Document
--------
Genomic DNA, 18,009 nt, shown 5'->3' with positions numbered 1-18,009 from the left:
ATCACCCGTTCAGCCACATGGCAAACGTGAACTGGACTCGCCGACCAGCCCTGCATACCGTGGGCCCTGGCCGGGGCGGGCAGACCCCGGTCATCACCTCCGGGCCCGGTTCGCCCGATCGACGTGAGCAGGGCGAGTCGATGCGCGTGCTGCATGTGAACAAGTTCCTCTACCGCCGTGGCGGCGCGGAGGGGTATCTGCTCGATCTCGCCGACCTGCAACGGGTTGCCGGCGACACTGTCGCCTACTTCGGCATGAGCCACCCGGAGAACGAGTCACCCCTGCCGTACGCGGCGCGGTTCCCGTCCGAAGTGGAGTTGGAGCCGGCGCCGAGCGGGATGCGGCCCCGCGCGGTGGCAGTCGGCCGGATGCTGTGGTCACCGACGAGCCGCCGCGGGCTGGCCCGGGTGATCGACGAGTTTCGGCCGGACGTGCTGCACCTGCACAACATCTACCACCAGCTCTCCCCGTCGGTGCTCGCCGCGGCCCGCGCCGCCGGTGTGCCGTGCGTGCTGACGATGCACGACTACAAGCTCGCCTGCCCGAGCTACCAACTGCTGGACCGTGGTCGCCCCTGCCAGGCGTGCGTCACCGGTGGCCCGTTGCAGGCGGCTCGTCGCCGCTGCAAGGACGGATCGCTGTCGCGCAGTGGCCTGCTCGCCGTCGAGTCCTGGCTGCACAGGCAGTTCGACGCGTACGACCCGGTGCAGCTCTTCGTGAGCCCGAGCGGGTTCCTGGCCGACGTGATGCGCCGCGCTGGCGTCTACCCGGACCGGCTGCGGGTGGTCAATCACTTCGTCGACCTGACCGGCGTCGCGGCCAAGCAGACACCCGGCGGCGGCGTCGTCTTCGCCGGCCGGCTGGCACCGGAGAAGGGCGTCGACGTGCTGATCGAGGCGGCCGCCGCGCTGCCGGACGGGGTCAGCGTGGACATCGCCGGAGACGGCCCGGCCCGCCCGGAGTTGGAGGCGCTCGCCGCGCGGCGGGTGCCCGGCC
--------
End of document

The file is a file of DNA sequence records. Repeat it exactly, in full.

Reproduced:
Genomic DNA, 18,009 nt, shown 5'->3' with positions numbered 1-18,009 from the left:
ATCACCCGTTCAGCCACATGGCAAACGTGAACTGGACTCGCCGACCAGCCCTGCATACCGTGGGCCCTGGCCGGGGCGGGCAGACCCCGGTCATCACCTCCGGGCCCGGTTCGCCCGATCGACGTGAGCAGGGCGAGTCGATGCGCGTGCTGCATGTGAACAAGTTCCTCTACCGCCGTGGCGGCGCGGAGGGGTATCTGCTCGATCTCGCCGACCTGCAACGGGTTGCCGGCGACACTGTCGCCTACTTCGGCATGAGCCACCCGGAGAACGAGTCACCCCTGCCGTACGCGGCGCGGTTCCCGTCCGAAGTGGAGTTGGAGCCGGCGCCGAGCGGGATGCGGCCCCGCGCGGTGGCAGTCGGCCGGATGCTGTGGTCACCGACGAGCCGCCGCGGGCTGGCCCGGGTGATCGACGAGTTTCGGCCGGACGTGCTGCACCTGCACAACATCTACCACCAGCTCTCCCCGTCGGTGCTCGCCGCGGCCCGCGCCGCCGGTGTGCCGTGCGTGCTGACGATGCACGACTACAAGCTCGCCTGCCCGAGCTACCAACTGCTGGACCGTGGTCGCCCCTGCCAGGCGTGCGTCACCGGTGGCCCGTTGCAGGCGGCTCGTCGCCGCTGCAAGGACGGATCGCTGTCGCGCAGTGGCCTGCTCGCCGTCGAGTCCTGGCTGCACAGGCAGTTCGACGCGTACGACCCGGTGCAGCTCTTCGTGAGCCCGAGCGGGTTCCTGGCCGACGTGATGCGCCGCGCTGGCGTCTACCCGGACCGGCTGCGGGTGGTCAATCACTTCGTCGACCTGACCGGCGTCGCGGCCAAGCAGACACCCGGCGGCGGCGTCGTCTTCGCCGGCCGGCTGGCACCGGAGAAGGGCGTCGACGTGCTGATCGAGGCGGCCGCCGCGCTGCCGGACGGGGTCAGCGTGGACATCGCCGGAGACGGCCCGGCCCGCCCGGAGTTGGAGGCGCTCGCCGCGCGGCGGGTGCCCGGCC